The internet and rise of online engagement channels provide great opportunities for companies to connect with key stakeholders in exciting new ways. It should because the central tenet of an online engagement philosophy – transparency, authenticity, credibility and learning from your community to build a better, stronger, more profitable business – are the same strengths that make the pursuit of sustainability such a compelling business ideology.
Social media channels allow companies to monitor the pulse of their stakeholders and wider community. It allows for the harnessing of crucial feedback that can help build a more resilient business. Equilibrium will soon be releasing its report “Sustainability, Social Media and the ASX200: how they engage” which details an extensive review of the convergence of online engagement platforms and sustainability amongst the companies that make up the ASX200.
Corporate experience of online engagement in Australia is only a few years old, and aside from a few standouts, few companies in the ASX200 are pushing the boundaries. For the companies that are embracing online engagement to spread their sustainability information, they have gone through the stages of “whether or not to use it?” to “how to use it?” and are now addressing the next step of “how can we use it more effectively?”
Online channels are not simply “another” means to convey company information. In an increasingly connected world, the mediums available have the ability to link to a much wider audience in a two-way dialogue. Experienced users are working on improving and extending deployment and refining this dialogue to help drive business value.
Equilibrium has been involved in online collaborative projects with BP and Unilever that provide insight into the direction some of the top Australian companies can head.
Firstly, in the wake of the Gulf of Mexico disaster, in a scenario of serious navel gazing, BP asked for online feedback of its 2011 Sustainability Review from sustainability thought leaders. The aim of the survey was to capture external perceptions of the company to help drive internal change.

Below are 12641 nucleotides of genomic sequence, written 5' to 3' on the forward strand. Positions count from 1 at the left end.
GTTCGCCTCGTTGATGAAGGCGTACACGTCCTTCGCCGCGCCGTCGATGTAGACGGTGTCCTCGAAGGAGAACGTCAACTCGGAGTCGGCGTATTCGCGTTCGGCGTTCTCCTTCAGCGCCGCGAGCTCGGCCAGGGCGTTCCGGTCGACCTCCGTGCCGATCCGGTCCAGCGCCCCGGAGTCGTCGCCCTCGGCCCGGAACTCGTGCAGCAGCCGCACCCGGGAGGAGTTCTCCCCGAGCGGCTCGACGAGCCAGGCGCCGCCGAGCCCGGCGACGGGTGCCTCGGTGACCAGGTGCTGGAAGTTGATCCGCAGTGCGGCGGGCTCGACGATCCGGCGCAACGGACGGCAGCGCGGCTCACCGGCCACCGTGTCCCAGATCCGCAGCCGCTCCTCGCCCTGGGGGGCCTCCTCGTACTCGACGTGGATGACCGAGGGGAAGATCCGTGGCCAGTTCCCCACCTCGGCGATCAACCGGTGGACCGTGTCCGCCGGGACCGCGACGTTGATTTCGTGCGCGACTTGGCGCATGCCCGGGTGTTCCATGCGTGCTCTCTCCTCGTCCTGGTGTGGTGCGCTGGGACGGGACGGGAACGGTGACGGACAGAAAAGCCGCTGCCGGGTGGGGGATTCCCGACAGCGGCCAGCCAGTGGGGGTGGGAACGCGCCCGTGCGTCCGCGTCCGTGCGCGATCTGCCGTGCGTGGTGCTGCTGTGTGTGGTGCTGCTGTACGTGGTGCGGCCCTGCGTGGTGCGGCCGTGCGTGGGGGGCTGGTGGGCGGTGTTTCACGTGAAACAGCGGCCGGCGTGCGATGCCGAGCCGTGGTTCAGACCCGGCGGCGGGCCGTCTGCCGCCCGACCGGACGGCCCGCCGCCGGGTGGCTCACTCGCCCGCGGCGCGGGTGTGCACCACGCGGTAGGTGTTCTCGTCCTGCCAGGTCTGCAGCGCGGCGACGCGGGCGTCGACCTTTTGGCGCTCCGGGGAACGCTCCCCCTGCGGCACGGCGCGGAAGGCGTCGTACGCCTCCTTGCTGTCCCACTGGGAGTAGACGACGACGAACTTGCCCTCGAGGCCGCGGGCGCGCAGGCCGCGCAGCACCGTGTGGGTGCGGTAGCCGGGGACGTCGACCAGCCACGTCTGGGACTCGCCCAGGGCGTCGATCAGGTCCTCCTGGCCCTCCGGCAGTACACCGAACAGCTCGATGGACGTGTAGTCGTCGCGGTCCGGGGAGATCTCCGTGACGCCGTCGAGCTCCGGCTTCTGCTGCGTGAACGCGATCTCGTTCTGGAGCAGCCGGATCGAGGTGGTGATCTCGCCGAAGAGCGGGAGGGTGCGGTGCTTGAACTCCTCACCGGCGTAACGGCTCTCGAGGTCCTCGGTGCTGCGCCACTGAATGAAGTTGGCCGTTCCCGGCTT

The second project was an online dialogue on sustainable living hosted by Unilever in April 2012. The “Sustainable Living Lab” was a 24-hour, global dialogue seeking solutions to some complex sustainability challenges. Unilever published an update on how it is progressing against the bold “Sustainable Living Plan” goals it established in November 2010. Unilever has stated that by 2020, they will:
- Help more than one billion people improve their health and well-being;
- Halve the environmental footprint of Unilever’s products; and
- Source 100% of Unilever’s agricultural raw materials sustainably.
On 24th April, Unilever released its first year’s report on progress it made in meeting its Sustainable Living Plan targets. The results so far are mixed. The report shows significant progress in many of the targets as well as real difficulties in others.
According to CEO, Paul Polman, the online collaboration, held on 25th April, “will help us make progress on meeting some of the big sustainability challenges which we are facing.”
Unilever brought together a cross section of people from governments, NGOs and businesses to contribute their thoughts and respond to ideas from others in order for Unilever to better understand how it can make further progress towards its goals.
Unilever’s commitments are wide and deep, and while it’s still early days as to whether consumers and investors will reward Unilever for its efforts, Polman is not shying away from the challenge.
“We live in a world where the population is growing, climate change is accelerating, water is scarce and 1 billion people are hungry. And another 1 billion are overweight. Companies,” he said, “can no longer sit on the sidelines waiting for governments to take action on the huge environmental and social problems that face us.”
Polman added there’s no turning back from the company’s commitment to sustainability: “It drives growth. It drives efficiency. It drives innovation…This is how we run the business.”
The use of online engagement to hear and learn from a wider stakeholder audience is part of Unilever’s strategy to improve performance. So, the question now becomes, which Australian companies are going to be bold enough to incorporate this type of online engagement as a mainstream business activity in order to generate real value for their business and provide important sustainability information to key stakeholders?
For more insight into Unilever’s commitments, see The Guardian’s interview with Paul Polman here